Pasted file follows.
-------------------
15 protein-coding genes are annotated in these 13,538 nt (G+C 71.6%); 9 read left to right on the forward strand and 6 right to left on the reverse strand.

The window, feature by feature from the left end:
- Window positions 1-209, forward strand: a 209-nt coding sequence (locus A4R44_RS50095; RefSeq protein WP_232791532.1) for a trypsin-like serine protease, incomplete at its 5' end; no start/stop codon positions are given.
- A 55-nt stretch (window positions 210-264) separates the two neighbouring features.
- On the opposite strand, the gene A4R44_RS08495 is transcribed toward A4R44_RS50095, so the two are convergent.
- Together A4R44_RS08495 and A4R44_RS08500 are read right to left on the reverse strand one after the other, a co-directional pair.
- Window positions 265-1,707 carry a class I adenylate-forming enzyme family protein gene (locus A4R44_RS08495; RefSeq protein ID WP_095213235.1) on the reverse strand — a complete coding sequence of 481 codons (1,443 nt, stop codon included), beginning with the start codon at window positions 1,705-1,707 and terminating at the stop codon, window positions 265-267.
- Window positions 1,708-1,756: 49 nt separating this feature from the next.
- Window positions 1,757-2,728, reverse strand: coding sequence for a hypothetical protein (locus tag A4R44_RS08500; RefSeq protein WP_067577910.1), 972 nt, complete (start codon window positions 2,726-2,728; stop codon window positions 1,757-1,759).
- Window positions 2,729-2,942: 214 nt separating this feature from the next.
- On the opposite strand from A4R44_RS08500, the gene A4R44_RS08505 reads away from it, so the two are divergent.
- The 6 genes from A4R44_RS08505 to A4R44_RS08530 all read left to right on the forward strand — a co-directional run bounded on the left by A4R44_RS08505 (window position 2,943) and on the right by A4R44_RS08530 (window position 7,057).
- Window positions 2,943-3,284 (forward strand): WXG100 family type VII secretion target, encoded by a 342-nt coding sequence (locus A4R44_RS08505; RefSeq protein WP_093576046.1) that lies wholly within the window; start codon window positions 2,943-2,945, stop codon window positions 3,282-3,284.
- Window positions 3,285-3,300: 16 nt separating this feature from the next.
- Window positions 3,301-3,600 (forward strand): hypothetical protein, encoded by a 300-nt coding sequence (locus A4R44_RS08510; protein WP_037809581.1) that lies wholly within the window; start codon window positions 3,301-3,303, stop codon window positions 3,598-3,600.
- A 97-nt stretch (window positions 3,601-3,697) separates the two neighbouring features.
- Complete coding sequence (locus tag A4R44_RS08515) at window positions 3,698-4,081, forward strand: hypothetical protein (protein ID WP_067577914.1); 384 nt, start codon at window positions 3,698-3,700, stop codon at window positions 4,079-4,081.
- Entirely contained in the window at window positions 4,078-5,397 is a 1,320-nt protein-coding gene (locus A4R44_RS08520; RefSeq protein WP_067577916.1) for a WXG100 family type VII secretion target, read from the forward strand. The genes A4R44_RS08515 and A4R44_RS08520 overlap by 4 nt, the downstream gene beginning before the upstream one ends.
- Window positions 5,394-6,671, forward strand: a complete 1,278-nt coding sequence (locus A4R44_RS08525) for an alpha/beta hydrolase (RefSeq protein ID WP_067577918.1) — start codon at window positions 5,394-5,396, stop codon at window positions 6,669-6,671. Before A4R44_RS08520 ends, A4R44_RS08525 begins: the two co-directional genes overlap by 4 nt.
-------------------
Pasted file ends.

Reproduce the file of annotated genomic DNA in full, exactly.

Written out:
15 protein-coding genes are annotated in these 13,538 nt (G+C 71.6%); 9 read left to right on the forward strand and 6 right to left on the reverse strand.

The window, feature by feature from the left end:
- Window positions 1-209, forward strand: a 209-nt coding sequence (locus A4R44_RS50095; RefSeq protein WP_232791532.1) for a trypsin-like serine protease, incomplete at its 5' end; no start/stop codon positions are given.
- A 55-nt stretch (window positions 210-264) separates the two neighbouring features.
- On the opposite strand, the gene A4R44_RS08495 is transcribed toward A4R44_RS50095, so the two are convergent.
- Together A4R44_RS08495 and A4R44_RS08500 are read right to left on the reverse strand one after the other, a co-directional pair.
- Window positions 265-1,707 carry a class I adenylate-forming enzyme family protein gene (locus A4R44_RS08495; RefSeq protein ID WP_095213235.1) on the reverse strand — a complete coding sequence of 481 codons (1,443 nt, stop codon included), beginning with the start codon at window positions 1,705-1,707 and terminating at the stop codon, window positions 265-267.
- Window positions 1,708-1,756: 49 nt separating this feature from the next.
- Window positions 1,757-2,728, reverse strand: coding sequence for a hypothetical protein (locus tag A4R44_RS08500; RefSeq protein WP_067577910.1), 972 nt, complete (start codon window positions 2,726-2,728; stop codon window positions 1,757-1,759).
- Window positions 2,729-2,942: 214 nt separating this feature from the next.
- On the opposite strand from A4R44_RS08500, the gene A4R44_RS08505 reads away from it, so the two are divergent.
- The 6 genes from A4R44_RS08505 to A4R44_RS08530 all read left to right on the forward strand — a co-directional run bounded on the left by A4R44_RS08505 (window position 2,943) and on the right by A4R44_RS08530 (window position 7,057).
- Window positions 2,943-3,284 (forward strand): WXG100 family type VII secretion target, encoded by a 342-nt coding sequence (locus A4R44_RS08505; RefSeq protein WP_093576046.1) that lies wholly within the window; start codon window positions 2,943-2,945, stop codon window positions 3,282-3,284.
- Window positions 3,285-3,300: 16 nt separating this feature from the next.
- Window positions 3,301-3,600 (forward strand): hypothetical protein, encoded by a 300-nt coding sequence (locus A4R44_RS08510; protein WP_037809581.1) that lies wholly within the window; start codon window positions 3,301-3,303, stop codon window positions 3,598-3,600.
- A 97-nt stretch (window positions 3,601-3,697) separates the two neighbouring features.
- Complete coding sequence (locus tag A4R44_RS08515) at window positions 3,698-4,081, forward strand: hypothetical protein (protein ID WP_067577914.1); 384 nt, start codon at window positions 3,698-3,700, stop codon at window positions 4,079-4,081.
- Entirely contained in the window at window positions 4,078-5,397 is a 1,320-nt protein-coding gene (locus A4R44_RS08520; RefSeq protein WP_067577916.1) for a WXG100 family type VII secretion target, read from the forward strand. The genes A4R44_RS08515 and A4R44_RS08520 overlap by 4 nt, the downstream gene beginning before the upstream one ends.
- Window positions 5,394-6,671, forward strand: a complete 1,278-nt coding sequence (locus A4R44_RS08525) for an alpha/beta hydrolase (RefSeq protein ID WP_067577918.1) — start codon at window positions 5,394-5,396, stop codon at window positions 6,669-6,671. Before A4R44_RS08520 ends, A4R44_RS08525 begins: the two co-directional genes overlap by 4 nt.